By CountingPips.com – Receive our weekly COT Reports by Email
Large energy speculators boosted their bullish net positions in the WTI Crude Oil futures markets this week, according to the latest Commitment of Traders (COT) data released by the Commodity Futures Trading Commission (CFTC) on Friday.
The non-commercial futures contracts of WTI Crude Oil futures, traded by large speculators and hedge funds, totaled a net position of 471,536 contracts in the data reported through Tuesday October 6th. This was a weekly rise of 9,625 net contracts from the previous week which had a total of 461,911 net contracts.
The week’s net position was the result of the gross bullish position (longs) gaining by 9,165 contracts (to a weekly total of 657,787 contracts) while the gross bearish position (shorts) declined by -460 contracts for the week (to a total of 186,251 contracts).
Crude oil speculators increased their bullish bets this week following a sharp down week last week (-10,858 contracts). The speculator position rose for the third time in the past four weeks and bullish bets have now advanced by a total of +22,170 contracts over that period. Previously, the bullish positions had dropped for five straight weeks from August 11th to September 8th which brought the net position below +500,000 contracts for the first time in 20 weeks.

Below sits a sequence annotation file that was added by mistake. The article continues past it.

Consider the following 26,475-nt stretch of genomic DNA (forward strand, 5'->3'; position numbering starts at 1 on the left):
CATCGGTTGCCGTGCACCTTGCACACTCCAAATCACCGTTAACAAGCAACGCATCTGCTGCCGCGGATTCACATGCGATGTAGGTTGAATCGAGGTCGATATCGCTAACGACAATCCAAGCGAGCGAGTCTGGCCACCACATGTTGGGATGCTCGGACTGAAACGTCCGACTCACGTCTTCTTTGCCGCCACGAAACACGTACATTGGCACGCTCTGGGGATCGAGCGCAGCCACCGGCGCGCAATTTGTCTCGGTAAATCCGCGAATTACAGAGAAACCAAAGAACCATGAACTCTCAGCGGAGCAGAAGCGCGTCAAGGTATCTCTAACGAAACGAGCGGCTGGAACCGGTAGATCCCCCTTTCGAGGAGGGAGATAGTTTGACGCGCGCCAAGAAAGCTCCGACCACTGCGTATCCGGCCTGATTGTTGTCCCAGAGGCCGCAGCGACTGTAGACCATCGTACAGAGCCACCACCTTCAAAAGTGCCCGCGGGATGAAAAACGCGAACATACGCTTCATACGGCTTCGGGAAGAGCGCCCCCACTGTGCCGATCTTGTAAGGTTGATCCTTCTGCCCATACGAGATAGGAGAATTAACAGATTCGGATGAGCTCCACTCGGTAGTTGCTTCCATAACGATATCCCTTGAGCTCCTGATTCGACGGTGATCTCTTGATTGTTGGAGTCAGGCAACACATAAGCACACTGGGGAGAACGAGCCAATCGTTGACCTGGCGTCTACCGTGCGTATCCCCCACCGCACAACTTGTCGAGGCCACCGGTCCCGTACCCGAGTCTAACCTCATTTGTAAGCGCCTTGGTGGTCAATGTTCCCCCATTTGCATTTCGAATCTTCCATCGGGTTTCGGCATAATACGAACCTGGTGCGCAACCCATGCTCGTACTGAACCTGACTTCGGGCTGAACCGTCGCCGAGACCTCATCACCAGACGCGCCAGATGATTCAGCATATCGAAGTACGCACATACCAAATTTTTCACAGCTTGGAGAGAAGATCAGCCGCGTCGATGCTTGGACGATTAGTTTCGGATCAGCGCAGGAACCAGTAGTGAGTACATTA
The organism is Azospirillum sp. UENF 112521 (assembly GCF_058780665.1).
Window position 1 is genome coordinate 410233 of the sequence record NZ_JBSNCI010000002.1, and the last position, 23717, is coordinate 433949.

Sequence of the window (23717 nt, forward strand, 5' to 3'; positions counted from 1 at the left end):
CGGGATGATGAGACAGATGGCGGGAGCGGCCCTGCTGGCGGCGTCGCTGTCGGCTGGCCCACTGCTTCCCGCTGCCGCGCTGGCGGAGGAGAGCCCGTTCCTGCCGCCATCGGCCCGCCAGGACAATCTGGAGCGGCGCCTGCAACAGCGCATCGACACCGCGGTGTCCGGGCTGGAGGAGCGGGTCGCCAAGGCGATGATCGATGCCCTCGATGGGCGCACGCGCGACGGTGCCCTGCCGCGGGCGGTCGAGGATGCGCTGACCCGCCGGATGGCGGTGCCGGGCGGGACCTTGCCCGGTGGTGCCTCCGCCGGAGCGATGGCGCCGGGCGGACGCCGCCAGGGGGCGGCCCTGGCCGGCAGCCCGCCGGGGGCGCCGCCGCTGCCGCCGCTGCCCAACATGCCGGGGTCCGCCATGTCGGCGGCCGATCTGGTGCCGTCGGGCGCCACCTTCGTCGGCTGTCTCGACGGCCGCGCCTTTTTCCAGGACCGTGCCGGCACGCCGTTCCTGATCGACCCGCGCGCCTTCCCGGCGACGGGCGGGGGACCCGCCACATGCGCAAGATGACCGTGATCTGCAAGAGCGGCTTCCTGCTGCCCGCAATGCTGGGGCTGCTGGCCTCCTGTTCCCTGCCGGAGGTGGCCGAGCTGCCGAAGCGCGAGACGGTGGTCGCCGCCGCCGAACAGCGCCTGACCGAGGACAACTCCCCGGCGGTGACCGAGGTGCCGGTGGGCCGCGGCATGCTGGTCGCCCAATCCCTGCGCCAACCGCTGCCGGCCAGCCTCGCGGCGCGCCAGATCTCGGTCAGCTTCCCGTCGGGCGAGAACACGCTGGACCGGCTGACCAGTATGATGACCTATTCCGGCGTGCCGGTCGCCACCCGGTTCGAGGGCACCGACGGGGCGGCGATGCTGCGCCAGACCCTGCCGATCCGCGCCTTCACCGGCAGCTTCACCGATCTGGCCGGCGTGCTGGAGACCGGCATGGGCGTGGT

WTI Crude Oil Commercial Positions:
The commercial traders position, hedgers or traders engaged in buying and selling for business purposes, totaled a net position of -488,364 contracts on the week. This was a weekly decline of -7,162 contracts from the total net of -481,202 contracts reported the previous week.
Over the same weekly reporting time-frame, from Tuesday to Tuesday, the WTI Crude Oil Futures (Front Month) closed at approximately $40.67 which was an increase of $1.38 from the previous close of $39.29, according to unofficial market data.
*COT Report: The COT data, released weekly to the public each Friday, is updated through the most recent Tuesday (data is 3 days old) and shows a quick view of how large speculators or non-commercials (for-profit traders) as well as the commercial traders (hedgers & traders for business purposes) were positioned in the futures markets.
The CFTC categorizes trader positions according to commercial hedgers (traders who use futures contracts for hedging as part of the business), non-commercials (large traders who speculate to realize trading profits) and nonreportable traders (usually small traders/speculators).
Find CFTC criteria here: (http://www.cftc.gov/MarketReports/CommitmentsofTraders/ExplanatoryNotes/index.htm).
Article By CountingPips.com – Receive our weekly COT Reports by Email